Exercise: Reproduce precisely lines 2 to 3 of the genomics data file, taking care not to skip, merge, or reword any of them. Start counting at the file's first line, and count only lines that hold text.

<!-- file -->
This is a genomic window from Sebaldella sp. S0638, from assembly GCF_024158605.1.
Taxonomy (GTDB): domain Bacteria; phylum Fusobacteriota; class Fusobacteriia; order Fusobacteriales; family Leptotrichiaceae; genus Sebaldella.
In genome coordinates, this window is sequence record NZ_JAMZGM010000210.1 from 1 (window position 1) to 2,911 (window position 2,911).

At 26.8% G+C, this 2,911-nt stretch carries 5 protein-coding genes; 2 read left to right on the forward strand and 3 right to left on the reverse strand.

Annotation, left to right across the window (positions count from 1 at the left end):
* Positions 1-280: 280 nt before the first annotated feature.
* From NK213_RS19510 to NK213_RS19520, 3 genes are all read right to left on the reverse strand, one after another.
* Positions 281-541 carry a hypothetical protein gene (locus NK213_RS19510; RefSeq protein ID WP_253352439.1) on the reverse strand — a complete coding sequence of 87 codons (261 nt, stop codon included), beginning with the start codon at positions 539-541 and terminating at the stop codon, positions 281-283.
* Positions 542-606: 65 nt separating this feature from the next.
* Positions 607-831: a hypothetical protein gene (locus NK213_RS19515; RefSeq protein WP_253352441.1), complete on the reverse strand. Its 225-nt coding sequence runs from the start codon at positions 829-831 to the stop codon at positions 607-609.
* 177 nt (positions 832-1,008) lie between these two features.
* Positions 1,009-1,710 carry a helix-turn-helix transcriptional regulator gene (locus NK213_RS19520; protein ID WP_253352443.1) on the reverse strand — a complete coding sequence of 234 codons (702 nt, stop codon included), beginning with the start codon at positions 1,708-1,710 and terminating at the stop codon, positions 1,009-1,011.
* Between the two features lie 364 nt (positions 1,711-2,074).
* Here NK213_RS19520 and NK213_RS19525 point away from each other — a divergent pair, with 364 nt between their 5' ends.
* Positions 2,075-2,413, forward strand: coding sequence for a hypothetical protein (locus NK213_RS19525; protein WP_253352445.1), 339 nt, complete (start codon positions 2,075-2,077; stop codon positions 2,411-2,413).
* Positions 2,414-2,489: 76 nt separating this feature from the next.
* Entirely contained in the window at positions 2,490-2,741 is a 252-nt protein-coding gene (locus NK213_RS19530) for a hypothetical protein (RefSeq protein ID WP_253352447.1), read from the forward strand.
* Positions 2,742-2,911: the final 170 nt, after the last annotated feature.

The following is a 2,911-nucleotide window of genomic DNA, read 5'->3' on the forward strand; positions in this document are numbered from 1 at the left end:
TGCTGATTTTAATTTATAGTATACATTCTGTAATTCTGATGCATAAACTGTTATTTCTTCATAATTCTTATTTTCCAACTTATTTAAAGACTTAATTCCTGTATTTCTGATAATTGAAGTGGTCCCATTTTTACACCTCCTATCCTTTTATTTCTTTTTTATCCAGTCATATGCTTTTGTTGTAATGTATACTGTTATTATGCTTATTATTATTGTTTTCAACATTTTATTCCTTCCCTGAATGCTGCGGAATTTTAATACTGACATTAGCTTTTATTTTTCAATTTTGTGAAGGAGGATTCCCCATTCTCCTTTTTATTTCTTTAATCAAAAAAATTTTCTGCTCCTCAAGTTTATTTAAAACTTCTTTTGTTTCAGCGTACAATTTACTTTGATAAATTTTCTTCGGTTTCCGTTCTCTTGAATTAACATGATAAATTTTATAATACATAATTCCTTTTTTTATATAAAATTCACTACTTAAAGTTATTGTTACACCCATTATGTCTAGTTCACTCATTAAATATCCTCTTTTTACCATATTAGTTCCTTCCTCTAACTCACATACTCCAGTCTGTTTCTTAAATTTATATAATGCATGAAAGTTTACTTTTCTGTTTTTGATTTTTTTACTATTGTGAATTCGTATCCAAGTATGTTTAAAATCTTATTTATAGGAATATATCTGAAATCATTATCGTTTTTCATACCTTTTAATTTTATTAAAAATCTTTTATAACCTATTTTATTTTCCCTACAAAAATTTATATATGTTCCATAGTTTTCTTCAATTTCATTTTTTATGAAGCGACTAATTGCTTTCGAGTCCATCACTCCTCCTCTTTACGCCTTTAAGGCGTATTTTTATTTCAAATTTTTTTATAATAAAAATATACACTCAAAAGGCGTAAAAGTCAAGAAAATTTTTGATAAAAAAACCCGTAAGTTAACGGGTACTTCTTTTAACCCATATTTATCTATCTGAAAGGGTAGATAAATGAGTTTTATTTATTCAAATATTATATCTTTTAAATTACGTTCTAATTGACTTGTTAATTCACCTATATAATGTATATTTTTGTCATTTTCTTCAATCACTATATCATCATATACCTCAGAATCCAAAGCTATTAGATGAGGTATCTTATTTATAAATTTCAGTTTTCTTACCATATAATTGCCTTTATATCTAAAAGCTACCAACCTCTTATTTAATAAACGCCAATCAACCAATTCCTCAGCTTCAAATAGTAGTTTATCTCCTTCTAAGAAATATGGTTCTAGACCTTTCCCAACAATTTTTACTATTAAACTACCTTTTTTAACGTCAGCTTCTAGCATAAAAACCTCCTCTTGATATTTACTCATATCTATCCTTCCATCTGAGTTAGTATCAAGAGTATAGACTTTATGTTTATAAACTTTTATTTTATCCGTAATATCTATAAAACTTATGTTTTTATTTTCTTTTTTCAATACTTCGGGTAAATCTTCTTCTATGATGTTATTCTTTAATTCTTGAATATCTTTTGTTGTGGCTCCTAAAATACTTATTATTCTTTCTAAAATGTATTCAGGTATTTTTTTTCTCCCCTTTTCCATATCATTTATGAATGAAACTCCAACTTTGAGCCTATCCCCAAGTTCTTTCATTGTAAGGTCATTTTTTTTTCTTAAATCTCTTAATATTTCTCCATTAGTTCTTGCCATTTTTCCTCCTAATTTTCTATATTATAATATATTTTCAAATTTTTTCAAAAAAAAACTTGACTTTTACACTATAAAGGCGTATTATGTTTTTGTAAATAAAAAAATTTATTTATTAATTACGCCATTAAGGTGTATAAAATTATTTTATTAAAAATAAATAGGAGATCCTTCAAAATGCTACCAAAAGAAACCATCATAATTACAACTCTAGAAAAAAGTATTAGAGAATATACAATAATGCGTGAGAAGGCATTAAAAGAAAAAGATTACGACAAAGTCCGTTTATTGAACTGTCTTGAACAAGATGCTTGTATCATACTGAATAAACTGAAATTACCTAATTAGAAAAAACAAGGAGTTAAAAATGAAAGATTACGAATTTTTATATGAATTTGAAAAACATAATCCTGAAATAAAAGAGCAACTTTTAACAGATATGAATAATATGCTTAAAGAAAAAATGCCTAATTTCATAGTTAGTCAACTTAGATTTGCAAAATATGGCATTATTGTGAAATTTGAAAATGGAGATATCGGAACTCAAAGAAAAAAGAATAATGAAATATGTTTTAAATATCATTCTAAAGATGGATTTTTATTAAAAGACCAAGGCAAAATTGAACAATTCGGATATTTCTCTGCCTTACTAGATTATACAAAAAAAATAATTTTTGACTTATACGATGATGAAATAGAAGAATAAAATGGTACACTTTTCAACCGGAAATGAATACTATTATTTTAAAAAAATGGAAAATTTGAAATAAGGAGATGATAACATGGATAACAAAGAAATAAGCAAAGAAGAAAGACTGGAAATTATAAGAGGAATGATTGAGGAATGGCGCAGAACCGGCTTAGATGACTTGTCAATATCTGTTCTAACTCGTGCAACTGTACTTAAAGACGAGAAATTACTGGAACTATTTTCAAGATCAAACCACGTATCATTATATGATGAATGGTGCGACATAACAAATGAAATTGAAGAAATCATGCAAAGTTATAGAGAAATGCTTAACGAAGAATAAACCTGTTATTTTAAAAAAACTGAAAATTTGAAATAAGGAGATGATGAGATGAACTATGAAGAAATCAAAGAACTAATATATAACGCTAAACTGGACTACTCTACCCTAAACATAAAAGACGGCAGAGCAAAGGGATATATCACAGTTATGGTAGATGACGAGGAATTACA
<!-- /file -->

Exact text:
Taxonomy (GTDB): domain Bacteria; phylum Fusobacteriota; class Fusobacteriia; order Fusobacteriales; family Leptotrichiaceae; genus Sebaldella.
In genome coordinates, this window is sequence record NZ_JAMZGM010000210.1 from 1 (window position 1) to 2,911 (window position 2,911).